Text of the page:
Reday000 Each side gets 15 minutes. Golden goes first.
Reday000 Lambert presiding. Welcomes and introduces.

Monday, February 07, 2011

Where We're Coming From

Over the weekend a reader lamented that it was difficult for them to figure out what side KSN&C was on when it came to several issues.

[Edited] Richard, you were quoted as saying you would give Mr. Silberman a 95% approval rating (in the Herald-Leader last week). If you feel this way, why would you continue to print these posts about Mr. Silberman?

Or are you meaning to say the treatment of Goodin, Hurley-Richards, and Petrilli (which you clearly disapprove of) amounted to the 5% of Mr. Silberman's actions you disagreed with?

Or am I misreading the the posts? Perhaps you feel that Petrilli needed to be forced out of Booker T, Goodin needed to be escorted from Jesse Clark by security guards after she filed an civil rights complaint, and Hurley-Richards needed to fired after her altercation with a student at Cardinal Valley? From a confused reader.....

Yeah, I can see how that’s confusing. But maybe that’s a good sign. When KSN&C reports something, there is a sincere effort to tell both sides of the story.

Public debate is so “partisan” these days that everyone expects a writer to be “for” or “against” each person. This is a news and commentary site that tries to shoot down the middle. We report facts related to news stories with source citations or links, and distinguish the reporting from the opinions. As time permits, we do original reporting.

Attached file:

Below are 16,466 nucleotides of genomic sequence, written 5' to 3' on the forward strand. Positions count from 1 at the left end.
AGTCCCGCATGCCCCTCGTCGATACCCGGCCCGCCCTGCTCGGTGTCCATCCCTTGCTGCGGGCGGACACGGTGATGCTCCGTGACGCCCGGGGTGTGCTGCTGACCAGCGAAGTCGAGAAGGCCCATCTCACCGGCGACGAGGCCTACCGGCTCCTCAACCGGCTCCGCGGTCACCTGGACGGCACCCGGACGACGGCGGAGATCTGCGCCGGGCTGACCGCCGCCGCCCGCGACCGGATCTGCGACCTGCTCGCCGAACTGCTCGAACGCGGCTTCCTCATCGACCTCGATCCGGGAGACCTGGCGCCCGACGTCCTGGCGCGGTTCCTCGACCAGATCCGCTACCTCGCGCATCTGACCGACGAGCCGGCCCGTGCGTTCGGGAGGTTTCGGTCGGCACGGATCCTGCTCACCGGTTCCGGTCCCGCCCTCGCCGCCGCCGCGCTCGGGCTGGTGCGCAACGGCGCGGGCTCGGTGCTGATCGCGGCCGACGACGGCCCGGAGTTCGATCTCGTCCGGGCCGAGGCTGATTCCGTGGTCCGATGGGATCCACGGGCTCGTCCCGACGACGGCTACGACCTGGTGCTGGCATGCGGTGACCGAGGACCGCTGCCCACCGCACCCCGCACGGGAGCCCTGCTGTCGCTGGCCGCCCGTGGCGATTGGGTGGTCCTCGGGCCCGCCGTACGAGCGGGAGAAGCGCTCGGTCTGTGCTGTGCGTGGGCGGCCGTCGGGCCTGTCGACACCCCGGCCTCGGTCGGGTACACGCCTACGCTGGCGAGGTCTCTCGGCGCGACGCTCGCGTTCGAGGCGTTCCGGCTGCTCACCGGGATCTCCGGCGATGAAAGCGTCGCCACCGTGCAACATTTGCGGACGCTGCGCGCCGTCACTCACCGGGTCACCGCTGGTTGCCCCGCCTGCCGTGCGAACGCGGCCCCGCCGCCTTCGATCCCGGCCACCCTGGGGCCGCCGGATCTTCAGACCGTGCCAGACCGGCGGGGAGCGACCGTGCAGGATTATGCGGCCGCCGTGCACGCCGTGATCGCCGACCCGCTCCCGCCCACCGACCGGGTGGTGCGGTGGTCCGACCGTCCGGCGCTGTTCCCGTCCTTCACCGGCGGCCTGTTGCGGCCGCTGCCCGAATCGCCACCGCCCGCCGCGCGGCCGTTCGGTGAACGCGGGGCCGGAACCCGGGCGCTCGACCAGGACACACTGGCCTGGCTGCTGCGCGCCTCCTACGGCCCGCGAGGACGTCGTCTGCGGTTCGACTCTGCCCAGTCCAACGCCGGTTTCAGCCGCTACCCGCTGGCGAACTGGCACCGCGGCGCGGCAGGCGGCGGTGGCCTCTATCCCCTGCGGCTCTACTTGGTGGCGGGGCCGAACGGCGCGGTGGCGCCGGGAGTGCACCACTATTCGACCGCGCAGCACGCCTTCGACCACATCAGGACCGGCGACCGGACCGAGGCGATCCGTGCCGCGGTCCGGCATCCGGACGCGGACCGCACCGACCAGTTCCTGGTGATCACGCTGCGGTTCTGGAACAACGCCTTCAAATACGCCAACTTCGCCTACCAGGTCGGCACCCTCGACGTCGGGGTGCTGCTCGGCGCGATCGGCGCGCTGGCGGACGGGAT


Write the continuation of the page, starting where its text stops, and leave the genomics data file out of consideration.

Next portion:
KSN&C does not allow flaming, but readers are invited to share their opinions as well. We even print reader’s anonymous comments (which we are not in love with, but understand the position some folks are in) even when those comments are critical of KSN&C.

When Jim Warren asked my opinion of Fayette county Schools Superintendent Stu Silberman’s administration, I considered his administration in total. And KSN&C readers may recall, I have argued that he is most likely Fayette County’s third most effective (best) superintendent in history, behind M. A. Cassidy and Guy Potts. I say likely, because although I have studied the history of the schools extensively, I have not completed the work that would have to be done to say that definitively. Cassidy, Potts and Silberman share a crucial characteristic. They were strong leaders. Cassidy and Silberman were also leaders during transitional periods in educational history.